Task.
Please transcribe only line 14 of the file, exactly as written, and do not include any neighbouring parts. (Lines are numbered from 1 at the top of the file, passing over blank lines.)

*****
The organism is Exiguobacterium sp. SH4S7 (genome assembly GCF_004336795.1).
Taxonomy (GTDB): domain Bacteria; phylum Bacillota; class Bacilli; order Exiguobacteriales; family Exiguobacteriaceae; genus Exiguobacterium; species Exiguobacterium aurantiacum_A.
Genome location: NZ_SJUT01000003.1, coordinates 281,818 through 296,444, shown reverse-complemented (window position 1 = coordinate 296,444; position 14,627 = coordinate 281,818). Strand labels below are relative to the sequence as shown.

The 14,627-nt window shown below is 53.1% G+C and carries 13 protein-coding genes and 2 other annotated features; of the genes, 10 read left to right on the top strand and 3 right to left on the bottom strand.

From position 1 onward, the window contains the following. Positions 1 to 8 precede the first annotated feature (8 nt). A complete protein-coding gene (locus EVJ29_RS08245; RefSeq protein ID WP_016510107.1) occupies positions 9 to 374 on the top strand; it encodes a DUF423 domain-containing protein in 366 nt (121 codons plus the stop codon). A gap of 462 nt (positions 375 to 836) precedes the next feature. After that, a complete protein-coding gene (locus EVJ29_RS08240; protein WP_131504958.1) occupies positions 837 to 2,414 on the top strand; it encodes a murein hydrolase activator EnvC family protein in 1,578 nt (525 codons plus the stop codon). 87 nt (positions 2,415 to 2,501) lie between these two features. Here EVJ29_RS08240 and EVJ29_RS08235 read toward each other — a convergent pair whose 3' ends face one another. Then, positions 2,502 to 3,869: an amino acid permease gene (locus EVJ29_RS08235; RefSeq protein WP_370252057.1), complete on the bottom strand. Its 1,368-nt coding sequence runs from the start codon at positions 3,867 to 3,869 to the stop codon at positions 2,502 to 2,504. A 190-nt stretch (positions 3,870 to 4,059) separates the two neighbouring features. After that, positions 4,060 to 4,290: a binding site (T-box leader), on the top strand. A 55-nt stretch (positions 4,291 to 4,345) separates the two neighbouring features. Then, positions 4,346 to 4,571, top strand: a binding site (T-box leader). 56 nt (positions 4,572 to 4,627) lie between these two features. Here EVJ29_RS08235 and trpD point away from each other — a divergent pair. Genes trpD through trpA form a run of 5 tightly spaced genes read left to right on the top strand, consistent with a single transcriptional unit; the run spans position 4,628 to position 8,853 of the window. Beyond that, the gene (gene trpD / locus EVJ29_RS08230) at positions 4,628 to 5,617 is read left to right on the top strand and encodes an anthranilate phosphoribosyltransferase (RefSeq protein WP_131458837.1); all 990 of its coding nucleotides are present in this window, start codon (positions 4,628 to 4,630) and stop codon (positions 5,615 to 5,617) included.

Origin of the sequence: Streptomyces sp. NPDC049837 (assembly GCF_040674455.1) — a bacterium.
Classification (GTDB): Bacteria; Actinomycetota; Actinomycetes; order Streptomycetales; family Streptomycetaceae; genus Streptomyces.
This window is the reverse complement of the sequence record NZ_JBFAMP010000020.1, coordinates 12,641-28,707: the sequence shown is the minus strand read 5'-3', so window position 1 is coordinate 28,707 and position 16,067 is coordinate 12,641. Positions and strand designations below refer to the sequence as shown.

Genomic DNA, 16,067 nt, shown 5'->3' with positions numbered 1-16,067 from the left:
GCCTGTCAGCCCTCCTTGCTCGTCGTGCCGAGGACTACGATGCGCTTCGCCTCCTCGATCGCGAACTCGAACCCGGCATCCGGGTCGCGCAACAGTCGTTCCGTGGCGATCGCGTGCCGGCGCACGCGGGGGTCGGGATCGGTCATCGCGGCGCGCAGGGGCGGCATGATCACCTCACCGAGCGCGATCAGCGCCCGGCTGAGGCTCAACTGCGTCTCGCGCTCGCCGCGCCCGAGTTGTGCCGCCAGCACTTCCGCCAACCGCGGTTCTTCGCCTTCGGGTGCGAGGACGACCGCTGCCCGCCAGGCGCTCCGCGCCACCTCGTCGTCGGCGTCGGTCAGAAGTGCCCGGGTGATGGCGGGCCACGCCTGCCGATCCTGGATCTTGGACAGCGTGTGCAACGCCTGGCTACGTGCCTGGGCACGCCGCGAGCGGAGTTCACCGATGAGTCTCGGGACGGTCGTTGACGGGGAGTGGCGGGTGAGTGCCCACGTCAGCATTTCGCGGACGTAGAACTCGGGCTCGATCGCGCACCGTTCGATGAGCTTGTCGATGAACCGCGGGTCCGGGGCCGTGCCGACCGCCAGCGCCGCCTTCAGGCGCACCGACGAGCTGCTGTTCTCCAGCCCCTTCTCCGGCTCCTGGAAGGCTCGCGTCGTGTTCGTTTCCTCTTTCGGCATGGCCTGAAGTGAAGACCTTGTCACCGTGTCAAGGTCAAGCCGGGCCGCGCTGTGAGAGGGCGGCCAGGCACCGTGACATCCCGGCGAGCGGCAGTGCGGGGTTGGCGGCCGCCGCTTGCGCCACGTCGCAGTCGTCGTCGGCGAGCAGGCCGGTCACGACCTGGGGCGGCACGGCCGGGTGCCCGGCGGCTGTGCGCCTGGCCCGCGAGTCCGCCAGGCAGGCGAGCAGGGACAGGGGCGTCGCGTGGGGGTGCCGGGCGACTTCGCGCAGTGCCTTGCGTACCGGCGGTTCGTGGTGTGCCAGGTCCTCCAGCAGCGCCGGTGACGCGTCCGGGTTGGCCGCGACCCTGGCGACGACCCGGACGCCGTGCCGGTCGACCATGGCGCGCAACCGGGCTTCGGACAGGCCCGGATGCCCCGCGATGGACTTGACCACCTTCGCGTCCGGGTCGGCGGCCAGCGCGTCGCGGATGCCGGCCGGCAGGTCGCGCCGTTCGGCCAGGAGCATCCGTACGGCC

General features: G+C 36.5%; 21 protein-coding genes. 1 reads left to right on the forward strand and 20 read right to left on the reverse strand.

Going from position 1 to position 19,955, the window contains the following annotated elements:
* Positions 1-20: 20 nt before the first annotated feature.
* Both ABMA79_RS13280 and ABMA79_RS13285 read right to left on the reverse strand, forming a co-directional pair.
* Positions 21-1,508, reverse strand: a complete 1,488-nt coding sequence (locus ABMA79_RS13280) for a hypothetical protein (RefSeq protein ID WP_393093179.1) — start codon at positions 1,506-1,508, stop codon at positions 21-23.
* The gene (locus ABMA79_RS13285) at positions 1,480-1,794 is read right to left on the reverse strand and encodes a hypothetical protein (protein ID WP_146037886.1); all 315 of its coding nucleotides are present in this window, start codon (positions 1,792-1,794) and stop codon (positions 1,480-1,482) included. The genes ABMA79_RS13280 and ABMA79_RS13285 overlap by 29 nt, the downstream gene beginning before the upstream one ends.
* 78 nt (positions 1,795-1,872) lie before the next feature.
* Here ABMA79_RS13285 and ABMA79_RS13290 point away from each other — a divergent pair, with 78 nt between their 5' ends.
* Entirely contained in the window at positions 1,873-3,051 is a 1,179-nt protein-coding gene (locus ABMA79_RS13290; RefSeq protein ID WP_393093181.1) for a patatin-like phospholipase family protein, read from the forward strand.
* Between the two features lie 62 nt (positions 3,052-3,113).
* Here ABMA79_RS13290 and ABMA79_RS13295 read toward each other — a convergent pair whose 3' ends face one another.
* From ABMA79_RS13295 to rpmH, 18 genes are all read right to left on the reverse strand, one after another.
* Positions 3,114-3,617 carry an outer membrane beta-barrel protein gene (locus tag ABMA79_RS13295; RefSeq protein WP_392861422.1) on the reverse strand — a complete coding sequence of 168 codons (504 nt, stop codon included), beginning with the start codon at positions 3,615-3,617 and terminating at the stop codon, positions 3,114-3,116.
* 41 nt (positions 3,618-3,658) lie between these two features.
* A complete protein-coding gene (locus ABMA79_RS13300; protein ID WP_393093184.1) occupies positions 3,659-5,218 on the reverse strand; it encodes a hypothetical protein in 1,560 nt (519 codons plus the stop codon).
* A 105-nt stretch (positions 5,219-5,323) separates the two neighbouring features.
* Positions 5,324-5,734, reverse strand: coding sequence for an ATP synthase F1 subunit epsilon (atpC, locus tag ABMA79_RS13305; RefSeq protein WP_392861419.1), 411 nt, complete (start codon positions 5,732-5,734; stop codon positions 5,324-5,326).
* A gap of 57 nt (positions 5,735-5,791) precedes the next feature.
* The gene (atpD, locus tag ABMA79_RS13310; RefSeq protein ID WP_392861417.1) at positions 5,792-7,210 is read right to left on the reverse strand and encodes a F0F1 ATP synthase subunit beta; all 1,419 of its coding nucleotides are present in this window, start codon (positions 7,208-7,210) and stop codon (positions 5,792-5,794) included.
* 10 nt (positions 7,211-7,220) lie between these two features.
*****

* Both ABMA79_RS13280 and ABMA79_RS13285 read right to left on the reverse strand, forming a co-directional pair.